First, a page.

Consultants at a hospital in Scotland have said they will refuse to accept general practitioner (GP) referrals of patients who smoke, according to a story by Christina Kenny for Pulse.
The hospital, Edinburgh Royal Infirmary (ERI), which is part of NHS (National Health Service) Lothian, says that medical intervention for vascular disease could be avoided altogether if patients stopped smoking and adopted healthier lifestyles.
Zahid Reza, a consultant vascular surgeon at ERI, was quoted as saying that his clinic was refusing to accept GP referrals of patients who continued to smoke, unless it was an emergency.
“Evidence shows that they would not do well with the treatment,” he was quoted as telling the Scotsman newspaper. “In around 80 percent of cases, a smoker’s condition will improve just simply by stopping smoking and making other lifestyle changes.
“Some patients have written to their MP demanding to see a consultant. I have written back to the MP to explain our position.”
NHS Lothian has apparently denied the existence of a ‘blanket ban’ on refusing referrals, saying that each patient was treated on a case-by-case basis.
Nevertheless, patient groups are said to have attacked the decision, describing it as ‘shocking’.
Dr Jean Turner, a former GP who heads the Scotland Patients Association, said that she was “extremely disappointed”.
“You should not refuse to see anybody and certainly not penalize patients who are smoking,” she said. “It is very God-like and highly unfair to refuse to see people referred from general practitioners.
“If I was a GP I would be very angry. It’s not for a doctor to make a judgment. Doctors are there to see if they can help and relieve symptoms.”
The full story and comments are at: http://www.pulsetoday.co.uk/commissioning/commissioning-topics/referrals/consultants-refuse-to-accept-gp-referrals-for-smokers/20007532.article
The US-based electronic cigarette company LOGIC Technology said yesterday that it was expanding into the Canadian market through a partnership with Hilary’s Salesmaster.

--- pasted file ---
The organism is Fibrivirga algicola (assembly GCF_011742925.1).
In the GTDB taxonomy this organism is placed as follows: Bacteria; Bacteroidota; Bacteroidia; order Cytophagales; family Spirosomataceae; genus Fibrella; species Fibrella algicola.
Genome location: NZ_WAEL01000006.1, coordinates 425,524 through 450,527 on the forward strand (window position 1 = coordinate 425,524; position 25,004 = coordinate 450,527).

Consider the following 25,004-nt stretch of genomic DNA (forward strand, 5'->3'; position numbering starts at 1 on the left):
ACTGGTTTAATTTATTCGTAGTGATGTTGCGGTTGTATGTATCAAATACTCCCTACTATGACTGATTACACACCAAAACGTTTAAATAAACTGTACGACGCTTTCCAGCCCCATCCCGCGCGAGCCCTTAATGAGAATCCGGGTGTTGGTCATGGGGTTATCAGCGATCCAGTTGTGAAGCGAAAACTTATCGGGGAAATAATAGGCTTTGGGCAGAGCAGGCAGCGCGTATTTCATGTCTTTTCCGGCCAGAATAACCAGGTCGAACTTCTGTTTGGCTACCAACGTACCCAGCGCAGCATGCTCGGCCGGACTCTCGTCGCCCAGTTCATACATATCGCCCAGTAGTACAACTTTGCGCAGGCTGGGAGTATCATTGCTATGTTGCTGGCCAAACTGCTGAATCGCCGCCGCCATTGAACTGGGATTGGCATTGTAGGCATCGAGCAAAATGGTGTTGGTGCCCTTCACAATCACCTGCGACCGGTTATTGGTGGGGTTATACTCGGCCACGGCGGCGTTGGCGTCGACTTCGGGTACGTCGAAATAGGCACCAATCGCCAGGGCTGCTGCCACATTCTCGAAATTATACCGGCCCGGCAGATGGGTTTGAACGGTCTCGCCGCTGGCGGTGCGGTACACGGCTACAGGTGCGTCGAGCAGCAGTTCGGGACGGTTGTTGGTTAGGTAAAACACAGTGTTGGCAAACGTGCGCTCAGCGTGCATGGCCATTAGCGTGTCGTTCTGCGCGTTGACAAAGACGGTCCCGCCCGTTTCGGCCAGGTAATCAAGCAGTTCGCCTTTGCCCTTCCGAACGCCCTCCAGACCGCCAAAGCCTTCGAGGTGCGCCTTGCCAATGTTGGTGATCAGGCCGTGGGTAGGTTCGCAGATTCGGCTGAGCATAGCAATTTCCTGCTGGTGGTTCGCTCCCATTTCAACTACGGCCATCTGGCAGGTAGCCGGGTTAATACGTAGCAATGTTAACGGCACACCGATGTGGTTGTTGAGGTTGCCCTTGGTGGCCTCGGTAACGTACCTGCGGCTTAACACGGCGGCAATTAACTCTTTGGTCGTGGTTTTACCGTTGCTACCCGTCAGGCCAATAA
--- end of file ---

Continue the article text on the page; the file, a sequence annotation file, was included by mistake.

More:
Under the partnership agreement, LOGIC’s electronic cigarettes will be made available at more than 30,000 accounts operated by the distributor nationwide in Canada.
LOGIC’s products include both disposable and rechargeable versions and are available in traditional and menthol flavors.
The company is ranked number two in the US in respect of its dollar sales and its market share.
“We are excited to expand LOGIC’s distribution in Canada and are thrilled to be working with Hilary’s Salesmaster, a company with a vast footprint within the Canadian market,” said Miguel Martin, president of LOGIC. “We offer a premium product for adult consumers, as well as high margins for our retail and trade partners, and we are eager to meet the demand of consumers in Canada with our products.”
Since 1951, Hilary’s Salesmaster has developed a strong national presence in the Canadian retail market that currently reaches thousands of food, drug, mass, convenience, gas, food-service and hardware retailers.
“Hilary’s is excited to bring LOGIC to the Canadian marketplace,” said Stewart Ingles, president of Hilary’s Salesmaster.
“We have an extensive marketing campaign aimed at making LOGIC the number one brand in Canada.
“With our distribution and marketing skills, combined with the support of LOGIC Technology, we will strive to build LOGIC as the preeminent e-cig brand in Canada.”
Saudi Arabia’s tobacco products imports have increased consistently during each of the past four years, according to an Arab News story citing local media reports based on ‘recent data’.
The country was said to have imported tobacco products worth SR2.6 billion during 2010, a figure that rose by 15 per cent to SR3.0 billion during 2011, by 17 per cent to SR3.5 billion during 2012 and by nine percent to SR3.8 billion during 2013.
Although Saudi Arabia imports cigarettes from more than 17 countries, 91 percent of its tobacco products imports last year came from just three countries, Germany, Switzerland and Turkey.
Germany accounted for about 57 percent of the imports, while Switzerland and Turkey each accounted for about 17 per cent.